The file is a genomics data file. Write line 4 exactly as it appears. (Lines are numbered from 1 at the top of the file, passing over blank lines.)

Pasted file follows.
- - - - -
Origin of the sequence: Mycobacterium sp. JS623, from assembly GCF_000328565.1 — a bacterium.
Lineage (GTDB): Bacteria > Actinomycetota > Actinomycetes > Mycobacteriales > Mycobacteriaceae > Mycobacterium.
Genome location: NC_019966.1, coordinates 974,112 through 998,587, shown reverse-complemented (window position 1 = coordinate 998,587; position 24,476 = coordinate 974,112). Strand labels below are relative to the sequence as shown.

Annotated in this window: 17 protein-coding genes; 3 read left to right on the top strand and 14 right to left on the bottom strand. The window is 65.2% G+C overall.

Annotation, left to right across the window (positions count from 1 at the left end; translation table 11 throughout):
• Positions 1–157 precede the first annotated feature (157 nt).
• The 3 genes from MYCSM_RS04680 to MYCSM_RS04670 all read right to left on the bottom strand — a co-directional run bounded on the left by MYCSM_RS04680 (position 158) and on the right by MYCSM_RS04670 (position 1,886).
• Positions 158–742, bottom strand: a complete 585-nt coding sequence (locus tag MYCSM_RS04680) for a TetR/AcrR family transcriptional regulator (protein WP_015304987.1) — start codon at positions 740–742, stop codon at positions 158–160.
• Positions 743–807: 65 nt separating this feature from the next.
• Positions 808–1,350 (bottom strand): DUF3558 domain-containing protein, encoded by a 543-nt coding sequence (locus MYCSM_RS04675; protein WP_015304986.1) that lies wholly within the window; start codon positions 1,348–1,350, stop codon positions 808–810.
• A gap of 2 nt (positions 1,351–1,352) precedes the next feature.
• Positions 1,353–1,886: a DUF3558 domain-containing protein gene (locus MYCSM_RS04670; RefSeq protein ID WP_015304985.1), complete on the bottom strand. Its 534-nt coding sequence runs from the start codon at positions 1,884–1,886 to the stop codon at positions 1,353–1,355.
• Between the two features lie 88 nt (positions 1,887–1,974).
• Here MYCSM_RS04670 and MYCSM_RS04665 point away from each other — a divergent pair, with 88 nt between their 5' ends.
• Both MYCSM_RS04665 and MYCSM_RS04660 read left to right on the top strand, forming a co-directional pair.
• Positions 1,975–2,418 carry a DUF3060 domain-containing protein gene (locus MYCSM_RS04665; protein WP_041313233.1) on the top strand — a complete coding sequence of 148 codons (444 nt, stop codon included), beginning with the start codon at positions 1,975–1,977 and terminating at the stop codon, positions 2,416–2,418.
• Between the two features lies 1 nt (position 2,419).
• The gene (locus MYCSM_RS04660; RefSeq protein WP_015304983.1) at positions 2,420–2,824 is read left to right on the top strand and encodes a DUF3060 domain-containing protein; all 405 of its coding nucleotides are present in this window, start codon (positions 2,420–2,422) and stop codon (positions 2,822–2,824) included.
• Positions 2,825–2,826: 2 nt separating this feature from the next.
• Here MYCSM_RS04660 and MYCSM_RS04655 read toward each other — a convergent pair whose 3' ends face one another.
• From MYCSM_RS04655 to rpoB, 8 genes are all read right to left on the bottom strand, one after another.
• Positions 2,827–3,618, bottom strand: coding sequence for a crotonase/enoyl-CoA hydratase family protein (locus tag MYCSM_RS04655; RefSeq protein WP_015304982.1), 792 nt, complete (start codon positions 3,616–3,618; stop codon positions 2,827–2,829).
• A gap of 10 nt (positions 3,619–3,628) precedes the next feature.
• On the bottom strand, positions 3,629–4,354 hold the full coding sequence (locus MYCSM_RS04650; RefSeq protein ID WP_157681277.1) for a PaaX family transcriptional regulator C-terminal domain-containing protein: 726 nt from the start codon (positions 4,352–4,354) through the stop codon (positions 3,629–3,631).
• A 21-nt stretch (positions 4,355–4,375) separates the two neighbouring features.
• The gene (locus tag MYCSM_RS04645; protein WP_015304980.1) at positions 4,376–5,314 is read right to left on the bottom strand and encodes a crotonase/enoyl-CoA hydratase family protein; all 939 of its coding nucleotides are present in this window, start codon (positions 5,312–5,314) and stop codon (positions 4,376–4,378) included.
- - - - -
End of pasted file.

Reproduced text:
Annotated in this window: 17 protein-coding genes; 3 read left to right on the top strand and 14 right to left on the bottom strand. The window is 65.2% G+C overall.